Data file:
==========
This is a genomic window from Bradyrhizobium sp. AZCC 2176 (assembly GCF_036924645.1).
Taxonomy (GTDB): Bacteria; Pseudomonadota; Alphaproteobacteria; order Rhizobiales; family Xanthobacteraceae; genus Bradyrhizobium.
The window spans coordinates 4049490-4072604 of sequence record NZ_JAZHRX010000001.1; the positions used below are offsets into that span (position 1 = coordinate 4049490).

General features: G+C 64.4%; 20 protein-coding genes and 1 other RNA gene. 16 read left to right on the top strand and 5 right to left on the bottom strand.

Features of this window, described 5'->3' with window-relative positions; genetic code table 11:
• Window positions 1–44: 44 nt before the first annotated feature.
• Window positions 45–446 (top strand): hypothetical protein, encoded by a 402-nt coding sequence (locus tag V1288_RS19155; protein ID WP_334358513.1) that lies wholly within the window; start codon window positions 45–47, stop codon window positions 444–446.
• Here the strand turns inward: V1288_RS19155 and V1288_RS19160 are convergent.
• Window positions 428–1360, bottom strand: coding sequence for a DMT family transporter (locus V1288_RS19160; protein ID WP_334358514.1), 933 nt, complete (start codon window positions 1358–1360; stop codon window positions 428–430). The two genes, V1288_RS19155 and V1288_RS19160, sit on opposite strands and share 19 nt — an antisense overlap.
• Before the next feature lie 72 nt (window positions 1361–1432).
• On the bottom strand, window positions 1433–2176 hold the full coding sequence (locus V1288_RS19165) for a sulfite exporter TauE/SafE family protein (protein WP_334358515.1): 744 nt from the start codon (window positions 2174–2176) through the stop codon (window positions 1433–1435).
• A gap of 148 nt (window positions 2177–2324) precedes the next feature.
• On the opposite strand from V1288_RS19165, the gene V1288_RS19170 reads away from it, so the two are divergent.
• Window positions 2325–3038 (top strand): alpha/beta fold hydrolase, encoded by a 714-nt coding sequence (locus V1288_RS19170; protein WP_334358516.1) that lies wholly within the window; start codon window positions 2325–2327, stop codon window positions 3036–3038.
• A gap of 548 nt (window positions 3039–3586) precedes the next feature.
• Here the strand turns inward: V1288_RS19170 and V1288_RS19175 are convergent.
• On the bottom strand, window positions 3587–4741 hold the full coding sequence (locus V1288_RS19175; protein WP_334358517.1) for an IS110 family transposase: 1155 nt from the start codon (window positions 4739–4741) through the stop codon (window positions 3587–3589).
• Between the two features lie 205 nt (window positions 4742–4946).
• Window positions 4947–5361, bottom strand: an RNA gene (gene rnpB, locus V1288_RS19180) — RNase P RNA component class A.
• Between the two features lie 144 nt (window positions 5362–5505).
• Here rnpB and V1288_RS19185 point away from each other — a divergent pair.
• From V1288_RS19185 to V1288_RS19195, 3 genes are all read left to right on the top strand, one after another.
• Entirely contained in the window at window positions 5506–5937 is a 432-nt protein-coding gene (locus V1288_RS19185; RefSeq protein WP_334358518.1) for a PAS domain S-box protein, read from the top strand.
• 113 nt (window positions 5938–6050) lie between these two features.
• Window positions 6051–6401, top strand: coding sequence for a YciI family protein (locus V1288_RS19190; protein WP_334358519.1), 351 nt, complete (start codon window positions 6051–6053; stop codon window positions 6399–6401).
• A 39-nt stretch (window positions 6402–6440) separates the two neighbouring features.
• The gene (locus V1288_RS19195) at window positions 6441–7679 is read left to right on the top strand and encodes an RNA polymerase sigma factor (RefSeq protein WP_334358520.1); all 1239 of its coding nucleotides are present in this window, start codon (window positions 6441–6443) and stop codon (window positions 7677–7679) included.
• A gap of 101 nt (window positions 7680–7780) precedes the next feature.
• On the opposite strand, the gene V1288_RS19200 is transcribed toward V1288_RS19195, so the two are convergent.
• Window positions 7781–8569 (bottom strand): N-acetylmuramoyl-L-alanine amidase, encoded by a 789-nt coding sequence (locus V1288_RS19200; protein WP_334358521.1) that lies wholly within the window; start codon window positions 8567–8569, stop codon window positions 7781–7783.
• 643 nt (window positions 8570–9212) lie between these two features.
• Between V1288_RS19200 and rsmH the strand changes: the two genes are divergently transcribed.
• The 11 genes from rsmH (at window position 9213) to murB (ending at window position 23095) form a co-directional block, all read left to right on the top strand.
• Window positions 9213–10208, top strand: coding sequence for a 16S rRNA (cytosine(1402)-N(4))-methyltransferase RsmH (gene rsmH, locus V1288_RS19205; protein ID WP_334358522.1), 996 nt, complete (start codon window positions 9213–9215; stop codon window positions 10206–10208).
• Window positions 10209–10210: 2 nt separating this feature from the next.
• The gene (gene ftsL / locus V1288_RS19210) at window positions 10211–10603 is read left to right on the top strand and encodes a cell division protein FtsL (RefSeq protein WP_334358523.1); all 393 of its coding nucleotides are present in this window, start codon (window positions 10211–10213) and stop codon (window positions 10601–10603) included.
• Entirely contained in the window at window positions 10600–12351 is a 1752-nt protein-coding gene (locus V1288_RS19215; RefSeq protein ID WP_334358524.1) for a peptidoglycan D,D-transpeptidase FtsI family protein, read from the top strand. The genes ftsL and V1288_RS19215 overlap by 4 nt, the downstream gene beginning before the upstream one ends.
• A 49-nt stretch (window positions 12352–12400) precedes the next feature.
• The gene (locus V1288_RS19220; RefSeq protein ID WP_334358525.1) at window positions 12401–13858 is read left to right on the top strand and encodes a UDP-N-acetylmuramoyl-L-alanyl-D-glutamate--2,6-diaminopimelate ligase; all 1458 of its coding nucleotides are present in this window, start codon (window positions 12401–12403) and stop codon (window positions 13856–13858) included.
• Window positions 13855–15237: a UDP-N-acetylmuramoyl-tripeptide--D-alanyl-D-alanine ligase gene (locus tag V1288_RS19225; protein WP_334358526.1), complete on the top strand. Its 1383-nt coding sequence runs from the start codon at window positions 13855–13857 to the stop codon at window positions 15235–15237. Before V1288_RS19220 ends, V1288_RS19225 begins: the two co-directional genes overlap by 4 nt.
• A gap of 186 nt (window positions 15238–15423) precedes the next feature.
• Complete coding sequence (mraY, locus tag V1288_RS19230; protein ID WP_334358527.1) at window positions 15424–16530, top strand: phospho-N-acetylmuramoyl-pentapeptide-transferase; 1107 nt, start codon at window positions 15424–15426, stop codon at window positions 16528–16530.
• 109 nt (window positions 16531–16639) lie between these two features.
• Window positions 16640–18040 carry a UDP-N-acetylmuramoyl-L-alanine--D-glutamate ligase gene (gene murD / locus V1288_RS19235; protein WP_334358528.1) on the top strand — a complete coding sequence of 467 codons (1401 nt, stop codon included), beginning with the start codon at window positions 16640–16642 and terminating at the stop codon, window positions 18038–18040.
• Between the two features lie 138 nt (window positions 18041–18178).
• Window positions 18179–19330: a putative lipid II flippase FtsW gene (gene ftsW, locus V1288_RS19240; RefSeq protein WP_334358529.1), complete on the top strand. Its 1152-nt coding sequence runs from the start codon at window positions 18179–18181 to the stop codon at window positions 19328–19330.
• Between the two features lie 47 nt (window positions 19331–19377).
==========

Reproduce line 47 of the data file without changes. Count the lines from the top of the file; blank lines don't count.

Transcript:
• Between the two features lie 47 nt (window positions 19331–19377).